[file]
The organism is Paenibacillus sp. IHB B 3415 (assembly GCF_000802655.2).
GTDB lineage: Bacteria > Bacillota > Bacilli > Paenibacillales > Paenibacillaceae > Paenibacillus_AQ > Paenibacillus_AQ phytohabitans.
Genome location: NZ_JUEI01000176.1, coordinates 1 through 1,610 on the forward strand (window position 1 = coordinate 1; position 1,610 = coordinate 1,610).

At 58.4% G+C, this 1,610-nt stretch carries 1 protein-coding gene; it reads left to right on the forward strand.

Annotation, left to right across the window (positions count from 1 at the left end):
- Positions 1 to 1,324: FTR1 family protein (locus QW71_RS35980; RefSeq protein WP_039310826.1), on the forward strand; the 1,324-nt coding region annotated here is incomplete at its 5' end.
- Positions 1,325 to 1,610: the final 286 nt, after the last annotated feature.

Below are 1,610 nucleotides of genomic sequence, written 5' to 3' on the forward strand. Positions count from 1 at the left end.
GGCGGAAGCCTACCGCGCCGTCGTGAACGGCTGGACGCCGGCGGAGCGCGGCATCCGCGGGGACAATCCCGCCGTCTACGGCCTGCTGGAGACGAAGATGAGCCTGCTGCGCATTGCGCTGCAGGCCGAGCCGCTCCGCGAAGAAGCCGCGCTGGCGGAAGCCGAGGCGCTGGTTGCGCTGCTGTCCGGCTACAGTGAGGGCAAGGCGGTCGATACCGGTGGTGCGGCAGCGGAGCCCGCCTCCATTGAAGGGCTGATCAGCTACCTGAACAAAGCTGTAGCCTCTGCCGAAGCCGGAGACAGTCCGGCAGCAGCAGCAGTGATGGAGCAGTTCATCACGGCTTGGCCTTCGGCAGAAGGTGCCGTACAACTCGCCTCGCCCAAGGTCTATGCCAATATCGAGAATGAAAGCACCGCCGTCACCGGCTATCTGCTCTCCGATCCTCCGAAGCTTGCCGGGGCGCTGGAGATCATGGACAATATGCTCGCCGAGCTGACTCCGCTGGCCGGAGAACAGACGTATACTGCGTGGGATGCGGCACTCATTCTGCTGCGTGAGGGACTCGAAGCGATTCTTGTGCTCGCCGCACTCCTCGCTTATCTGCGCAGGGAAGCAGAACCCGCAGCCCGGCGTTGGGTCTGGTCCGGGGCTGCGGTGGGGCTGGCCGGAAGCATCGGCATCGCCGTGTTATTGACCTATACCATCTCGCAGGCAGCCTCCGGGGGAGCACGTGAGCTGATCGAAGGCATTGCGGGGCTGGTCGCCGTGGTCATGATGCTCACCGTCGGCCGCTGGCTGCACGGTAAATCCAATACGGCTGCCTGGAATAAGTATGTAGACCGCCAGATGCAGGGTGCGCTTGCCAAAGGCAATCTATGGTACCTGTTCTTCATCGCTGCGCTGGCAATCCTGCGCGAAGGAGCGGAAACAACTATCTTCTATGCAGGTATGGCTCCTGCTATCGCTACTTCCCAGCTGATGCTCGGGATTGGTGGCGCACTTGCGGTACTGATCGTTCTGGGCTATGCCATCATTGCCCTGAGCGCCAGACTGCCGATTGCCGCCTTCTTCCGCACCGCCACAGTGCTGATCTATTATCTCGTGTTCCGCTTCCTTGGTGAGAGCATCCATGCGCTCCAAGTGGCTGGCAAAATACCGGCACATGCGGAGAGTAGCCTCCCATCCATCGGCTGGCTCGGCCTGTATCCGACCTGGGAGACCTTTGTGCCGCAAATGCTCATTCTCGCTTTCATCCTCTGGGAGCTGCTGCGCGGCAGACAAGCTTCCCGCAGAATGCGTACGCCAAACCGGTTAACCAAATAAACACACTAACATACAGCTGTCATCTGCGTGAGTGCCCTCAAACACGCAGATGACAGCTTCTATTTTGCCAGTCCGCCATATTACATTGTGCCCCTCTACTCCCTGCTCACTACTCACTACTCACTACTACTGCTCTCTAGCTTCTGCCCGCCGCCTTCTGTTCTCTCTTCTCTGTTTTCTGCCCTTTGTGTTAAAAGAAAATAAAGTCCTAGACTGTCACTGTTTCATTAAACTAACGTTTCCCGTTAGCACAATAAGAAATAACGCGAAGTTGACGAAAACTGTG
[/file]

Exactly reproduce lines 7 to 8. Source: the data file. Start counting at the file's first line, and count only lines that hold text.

- Positions 1,325 to 1,610: the final 286 nt, after the last annotated feature.

Below are 1,610 nucleotides of genomic sequence, written 5' to 3' on the forward strand. Positions count from 1 at the left end.